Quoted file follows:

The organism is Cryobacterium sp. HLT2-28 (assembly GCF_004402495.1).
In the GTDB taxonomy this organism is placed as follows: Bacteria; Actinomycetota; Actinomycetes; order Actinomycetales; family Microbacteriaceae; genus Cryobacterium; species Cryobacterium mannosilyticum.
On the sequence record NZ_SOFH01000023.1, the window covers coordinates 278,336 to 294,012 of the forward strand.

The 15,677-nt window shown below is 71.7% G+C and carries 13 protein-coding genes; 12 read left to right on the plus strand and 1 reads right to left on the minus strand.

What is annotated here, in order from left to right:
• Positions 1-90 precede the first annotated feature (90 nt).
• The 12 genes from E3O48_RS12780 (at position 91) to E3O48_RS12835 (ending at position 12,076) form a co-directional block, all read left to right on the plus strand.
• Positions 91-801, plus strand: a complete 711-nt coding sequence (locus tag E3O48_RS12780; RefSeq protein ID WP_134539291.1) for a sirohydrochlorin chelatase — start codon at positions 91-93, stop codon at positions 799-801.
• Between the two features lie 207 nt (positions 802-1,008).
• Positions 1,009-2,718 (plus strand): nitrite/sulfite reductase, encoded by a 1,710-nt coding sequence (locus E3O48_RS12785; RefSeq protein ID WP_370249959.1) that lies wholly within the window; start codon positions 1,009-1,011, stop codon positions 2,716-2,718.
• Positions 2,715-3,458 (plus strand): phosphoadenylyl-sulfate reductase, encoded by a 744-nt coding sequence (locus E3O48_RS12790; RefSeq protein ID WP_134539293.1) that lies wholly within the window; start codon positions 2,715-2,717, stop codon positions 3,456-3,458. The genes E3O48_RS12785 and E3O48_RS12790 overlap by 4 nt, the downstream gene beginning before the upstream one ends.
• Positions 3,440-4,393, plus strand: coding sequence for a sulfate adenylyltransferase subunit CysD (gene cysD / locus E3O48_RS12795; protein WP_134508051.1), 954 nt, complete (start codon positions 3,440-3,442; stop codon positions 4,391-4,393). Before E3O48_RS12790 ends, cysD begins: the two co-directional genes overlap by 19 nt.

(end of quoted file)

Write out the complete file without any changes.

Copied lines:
The organism is Cryobacterium sp. HLT2-28 (assembly GCF_004402495.1).
In the GTDB taxonomy this organism is placed as follows: Bacteria; Actinomycetota; Actinomycetes; order Actinomycetales; family Microbacteriaceae; genus Cryobacterium; species Cryobacterium mannosilyticum.
On the sequence record NZ_SOFH01000023.1, the window covers coordinates 278,336 to 294,012 of the forward strand.

The 15,677-nt window shown below is 71.7% G+C and carries 13 protein-coding genes; 12 read left to right on the plus strand and 1 reads right to left on the minus strand.

What is annotated here, in order from left to right:
• Positions 1-90 precede the first annotated feature (90 nt).
• The 12 genes from E3O48_RS12780 (at position 91) to E3O48_RS12835 (ending at position 12,076) form a co-directional block, all read left to right on the plus strand.
• Positions 91-801, plus strand: a complete 711-nt coding sequence (locus tag E3O48_RS12780; RefSeq protein ID WP_134539291.1) for a sirohydrochlorin chelatase — start codon at positions 91-93, stop codon at positions 799-801.
• Between the two features lie 207 nt (positions 802-1,008).
• Positions 1,009-2,718 (plus strand): nitrite/sulfite reductase, encoded by a 1,710-nt coding sequence (locus E3O48_RS12785; RefSeq protein ID WP_370249959.1) that lies wholly within the window; start codon positions 1,009-1,011, stop codon positions 2,716-2,718.
• Positions 2,715-3,458 (plus strand): phosphoadenylyl-sulfate reductase, encoded by a 744-nt coding sequence (locus E3O48_RS12790; RefSeq protein ID WP_134539293.1) that lies wholly within the window; start codon positions 2,715-2,717, stop codon positions 3,456-3,458. The genes E3O48_RS12785 and E3O48_RS12790 overlap by 4 nt, the downstream gene beginning before the upstream one ends.
• Positions 3,440-4,393, plus strand: coding sequence for a sulfate adenylyltransferase subunit CysD (gene cysD / locus E3O48_RS12795; protein WP_134508051.1), 954 nt, complete (start codon positions 3,440-3,442; stop codon positions 4,391-4,393). Before E3O48_RS12790 ends, cysD begins: the two co-directional genes overlap by 19 nt.